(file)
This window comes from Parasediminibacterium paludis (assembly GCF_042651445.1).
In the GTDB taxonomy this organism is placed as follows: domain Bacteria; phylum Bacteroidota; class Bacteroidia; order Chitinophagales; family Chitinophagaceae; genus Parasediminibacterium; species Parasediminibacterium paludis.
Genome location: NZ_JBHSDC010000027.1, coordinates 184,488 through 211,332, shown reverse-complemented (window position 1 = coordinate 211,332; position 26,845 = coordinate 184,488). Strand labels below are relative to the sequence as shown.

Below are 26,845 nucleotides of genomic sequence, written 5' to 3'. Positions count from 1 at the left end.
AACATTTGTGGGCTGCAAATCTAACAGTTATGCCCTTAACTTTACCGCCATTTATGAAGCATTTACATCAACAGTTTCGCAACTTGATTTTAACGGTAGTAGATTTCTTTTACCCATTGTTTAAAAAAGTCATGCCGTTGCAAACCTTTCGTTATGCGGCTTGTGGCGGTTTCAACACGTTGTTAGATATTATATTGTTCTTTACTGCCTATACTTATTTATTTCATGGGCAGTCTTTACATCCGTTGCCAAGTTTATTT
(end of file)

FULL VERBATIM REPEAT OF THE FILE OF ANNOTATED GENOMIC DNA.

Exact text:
This window comes from Parasediminibacterium paludis (assembly GCF_042651445.1).
In the GTDB taxonomy this organism is placed as follows: domain Bacteria; phylum Bacteroidota; class Bacteroidia; order Chitinophagales; family Chitinophagaceae; genus Parasediminibacterium; species Parasediminibacterium paludis.
Genome location: NZ_JBHSDC010000027.1, coordinates 184,488 through 211,332, shown reverse-complemented (window position 1 = coordinate 211,332; position 26,845 = coordinate 184,488). Strand labels below are relative to the sequence as shown.

Below are 26,845 nucleotides of genomic sequence, written 5' to 3'. Positions count from 1 at the left end.
AACATTTGTGGGCTGCAAATCTAACAGTTATGCCCTTAACTTTACCGCCATTTATGAAGCATTTACATCAACAGTTTCGCAACTTGATTTTAACGGTAGTAGATTTCTTTTACCCATTGTTTAAAAAAGTCATGCCGTTGCAAACCTTTCGTTATGCGGCTTGTGGCGGTTTCAACACGTTGTTAGATATTATATTGTTCTTTACTGCCTATACTTATTTATTTCATGGGCAGTCTTTACATCCGTTGCCAAGTTTATTT